Whether Congress can reach a deal during what has been dubbed “fiscal cliff” budget talks by the end of December could affect thousands of Inland Southern California residents searching for work.
More than 44,000 Inland area inhabitants may lose their federal unemployment benefit extensions Dec. 29 unless the program is a part of a deal between the Legislature and President Barack Obama on taxes and spending cuts, reported the Press-Enterprise.
The unemployed get 26 weeks of benefits typically from the state of California, but due to the lagging economy, the federal government funds extended benefits for up to 73 weeks, making them last for around 99 weeks or nearly two years total.
The newspaper reported that the California Employment Development Department said in November that around 400,000 people statewide would be affected by negotiations between members of Congress and the president.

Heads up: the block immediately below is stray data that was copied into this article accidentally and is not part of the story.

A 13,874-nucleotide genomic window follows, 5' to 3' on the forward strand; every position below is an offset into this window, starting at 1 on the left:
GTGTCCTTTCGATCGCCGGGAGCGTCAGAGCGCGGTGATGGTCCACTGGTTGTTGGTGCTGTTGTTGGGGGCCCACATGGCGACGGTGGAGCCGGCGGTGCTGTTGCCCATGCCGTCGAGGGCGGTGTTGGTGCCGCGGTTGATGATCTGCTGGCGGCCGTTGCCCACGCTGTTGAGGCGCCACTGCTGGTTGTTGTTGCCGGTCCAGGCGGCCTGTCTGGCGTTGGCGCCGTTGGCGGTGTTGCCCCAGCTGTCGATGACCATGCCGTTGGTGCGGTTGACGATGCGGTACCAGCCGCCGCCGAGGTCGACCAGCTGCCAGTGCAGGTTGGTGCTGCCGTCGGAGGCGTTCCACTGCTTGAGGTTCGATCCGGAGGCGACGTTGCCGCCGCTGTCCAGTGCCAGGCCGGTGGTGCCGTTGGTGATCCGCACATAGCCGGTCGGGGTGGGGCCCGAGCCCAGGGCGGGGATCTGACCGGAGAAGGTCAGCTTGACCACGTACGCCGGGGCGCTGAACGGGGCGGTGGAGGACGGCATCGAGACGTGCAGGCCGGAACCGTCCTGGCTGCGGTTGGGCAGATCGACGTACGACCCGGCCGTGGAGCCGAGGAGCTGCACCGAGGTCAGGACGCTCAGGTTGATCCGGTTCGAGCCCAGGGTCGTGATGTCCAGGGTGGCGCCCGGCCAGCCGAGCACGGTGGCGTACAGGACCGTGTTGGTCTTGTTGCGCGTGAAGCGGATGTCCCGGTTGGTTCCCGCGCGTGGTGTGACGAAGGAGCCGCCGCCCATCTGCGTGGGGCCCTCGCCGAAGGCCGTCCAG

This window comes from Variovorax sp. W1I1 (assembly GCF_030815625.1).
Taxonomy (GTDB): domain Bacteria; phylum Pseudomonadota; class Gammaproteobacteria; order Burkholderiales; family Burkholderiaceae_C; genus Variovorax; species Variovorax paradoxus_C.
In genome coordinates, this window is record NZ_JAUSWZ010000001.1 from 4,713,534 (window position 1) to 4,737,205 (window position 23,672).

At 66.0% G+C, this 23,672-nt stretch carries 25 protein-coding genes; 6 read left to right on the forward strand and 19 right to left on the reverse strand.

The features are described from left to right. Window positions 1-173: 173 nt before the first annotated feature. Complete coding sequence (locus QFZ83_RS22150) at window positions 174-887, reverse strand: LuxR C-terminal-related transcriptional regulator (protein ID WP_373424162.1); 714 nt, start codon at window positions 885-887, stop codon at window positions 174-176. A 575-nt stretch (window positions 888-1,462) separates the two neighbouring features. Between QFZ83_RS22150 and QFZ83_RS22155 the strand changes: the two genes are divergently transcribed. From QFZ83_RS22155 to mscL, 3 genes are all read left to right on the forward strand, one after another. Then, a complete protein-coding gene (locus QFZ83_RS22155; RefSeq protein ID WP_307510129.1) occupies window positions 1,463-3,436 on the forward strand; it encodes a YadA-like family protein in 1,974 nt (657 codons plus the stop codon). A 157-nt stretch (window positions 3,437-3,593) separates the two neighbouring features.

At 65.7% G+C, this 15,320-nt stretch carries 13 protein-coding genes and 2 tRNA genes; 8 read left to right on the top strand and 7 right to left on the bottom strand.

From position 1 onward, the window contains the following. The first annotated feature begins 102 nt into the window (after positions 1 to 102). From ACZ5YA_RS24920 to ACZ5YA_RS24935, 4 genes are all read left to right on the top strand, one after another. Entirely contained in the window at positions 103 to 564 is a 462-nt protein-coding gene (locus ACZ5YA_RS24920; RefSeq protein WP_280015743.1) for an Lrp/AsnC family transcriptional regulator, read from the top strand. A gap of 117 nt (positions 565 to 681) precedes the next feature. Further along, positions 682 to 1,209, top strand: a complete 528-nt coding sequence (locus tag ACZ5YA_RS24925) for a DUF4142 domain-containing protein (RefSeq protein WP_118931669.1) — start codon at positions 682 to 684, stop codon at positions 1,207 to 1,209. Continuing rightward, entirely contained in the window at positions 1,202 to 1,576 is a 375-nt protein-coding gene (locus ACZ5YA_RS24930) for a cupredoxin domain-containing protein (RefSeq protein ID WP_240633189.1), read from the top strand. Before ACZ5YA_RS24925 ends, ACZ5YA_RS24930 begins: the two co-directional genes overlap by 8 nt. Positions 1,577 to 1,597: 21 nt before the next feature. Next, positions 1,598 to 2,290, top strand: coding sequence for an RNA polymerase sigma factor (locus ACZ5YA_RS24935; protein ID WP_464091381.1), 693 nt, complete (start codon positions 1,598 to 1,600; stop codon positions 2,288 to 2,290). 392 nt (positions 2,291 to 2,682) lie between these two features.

In Riverside County, 23,165 residents face this deadline if Congress fails to act, 21,046 in San Bernardino County, and 85,000 in Los Angeles County, the newspaper reported.
According to Employment Development Department statistics, Riverside County has a 12 percent unemployment rate. San Bernardino County is at 11.2 percent and Los Angeles County at 10.3 percent.
More than 908,000 residents statewide have run out of employment benefits, according to the EDD website.
Paul Granillo, president and CEO of the Inland Empire Economic Partnership, told the Press-Enterprise that he planned to write elected officials to make sure they remember that the area is still facing hard times.
“We need to have leadership from Congress and the president, to deal with this issue,” Granillo said. “They have to remember that the Inland Empire is one of the areas … that was hit the worst. Our Congressional leaders have to take a role to avert this.”
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